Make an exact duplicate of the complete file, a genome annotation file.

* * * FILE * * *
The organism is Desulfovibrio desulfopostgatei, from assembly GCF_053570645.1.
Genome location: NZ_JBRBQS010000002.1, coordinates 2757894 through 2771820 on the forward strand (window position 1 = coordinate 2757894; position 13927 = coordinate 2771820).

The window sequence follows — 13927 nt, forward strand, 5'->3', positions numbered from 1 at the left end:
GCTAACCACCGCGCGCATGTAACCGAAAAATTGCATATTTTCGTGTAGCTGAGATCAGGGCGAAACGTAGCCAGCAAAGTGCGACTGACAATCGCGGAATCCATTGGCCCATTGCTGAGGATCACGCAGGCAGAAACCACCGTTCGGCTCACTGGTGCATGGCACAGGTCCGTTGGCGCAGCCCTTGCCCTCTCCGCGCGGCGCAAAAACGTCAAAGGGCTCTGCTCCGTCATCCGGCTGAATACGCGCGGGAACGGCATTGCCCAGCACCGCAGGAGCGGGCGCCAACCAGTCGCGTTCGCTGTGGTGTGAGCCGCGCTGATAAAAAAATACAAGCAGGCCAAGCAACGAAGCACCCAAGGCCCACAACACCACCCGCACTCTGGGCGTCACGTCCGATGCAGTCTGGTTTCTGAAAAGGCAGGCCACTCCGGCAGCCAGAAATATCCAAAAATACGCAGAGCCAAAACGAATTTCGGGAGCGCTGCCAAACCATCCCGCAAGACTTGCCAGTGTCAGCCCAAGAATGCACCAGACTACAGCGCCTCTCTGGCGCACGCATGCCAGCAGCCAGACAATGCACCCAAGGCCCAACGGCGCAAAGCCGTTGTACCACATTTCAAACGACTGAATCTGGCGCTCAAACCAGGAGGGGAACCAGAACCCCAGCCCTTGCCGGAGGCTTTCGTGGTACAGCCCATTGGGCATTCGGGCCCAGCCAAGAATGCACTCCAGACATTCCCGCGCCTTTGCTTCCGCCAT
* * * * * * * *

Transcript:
The organism is Desulfovibrio desulfopostgatei, from assembly GCF_053570645.1.
Genome location: NZ_JBRBQS010000002.1, coordinates 2757894 through 2771820 on the forward strand (window position 1 = coordinate 2757894; position 13927 = coordinate 2771820).

The window sequence follows — 13927 nt, forward strand, 5'->3', positions numbered from 1 at the left end:
GCTAACCACCGCGCGCATGTAACCGAAAAATTGCATATTTTCGTGTAGCTGAGATCAGGGCGAAACGTAGCCAGCAAAGTGCGACTGACAATCGCGGAATCCATTGGCCCATTGCTGAGGATCACGCAGGCAGAAACCACCGTTCGGCTCACTGGTGCATGGCACAGGTCCGTTGGCGCAGCCCTTGCCCTCTCCGCGCGGCGCAAAAACGTCAAAGGGCTCTGCTCCGTCATCCGGCTGAATACGCGCGGGAACGGCATTGCCCAGCACCGCAGGAGCGGGCGCCAACCAGTCGCGTTCGCTGTGGTGTGAGCCGCGCTGATAAAAAAATACAAGCAGGCCAAGCAACGAAGCACCCAAGGCCCACAACACCACCCGCACTCTGGGCGTCACGTCCGATGCAGTCTGGTTTCTGAAAAGGCAGGCCACTCCGGCAGCCAGAAATATCCAAAAATACGCAGAGCCAAAACGAATTTCGGGAGCGCTGCCAAACCATCCCGCAAGACTTGCCAGTGTCAGCCCAAGAATGCACCAGACTACAGCGCCTCTCTGGCGCACGCATGCCAGCAGCCAGACAATGCACCCAAGGCCCAACGGCGCAAAGCCGTTGTACCACATTTCAAACGACTGAATCTGGCGCTCAAACCAGGAGGGGAACCAGAACCCCAGCCCTTGCCGGAGGCTTTCGTGGTACAGCCCATTGGGCATTCGGGCCCAGCCAAGAATGCACTCCAGACATTCCCGCGCCTTTGCTTCCGCCAT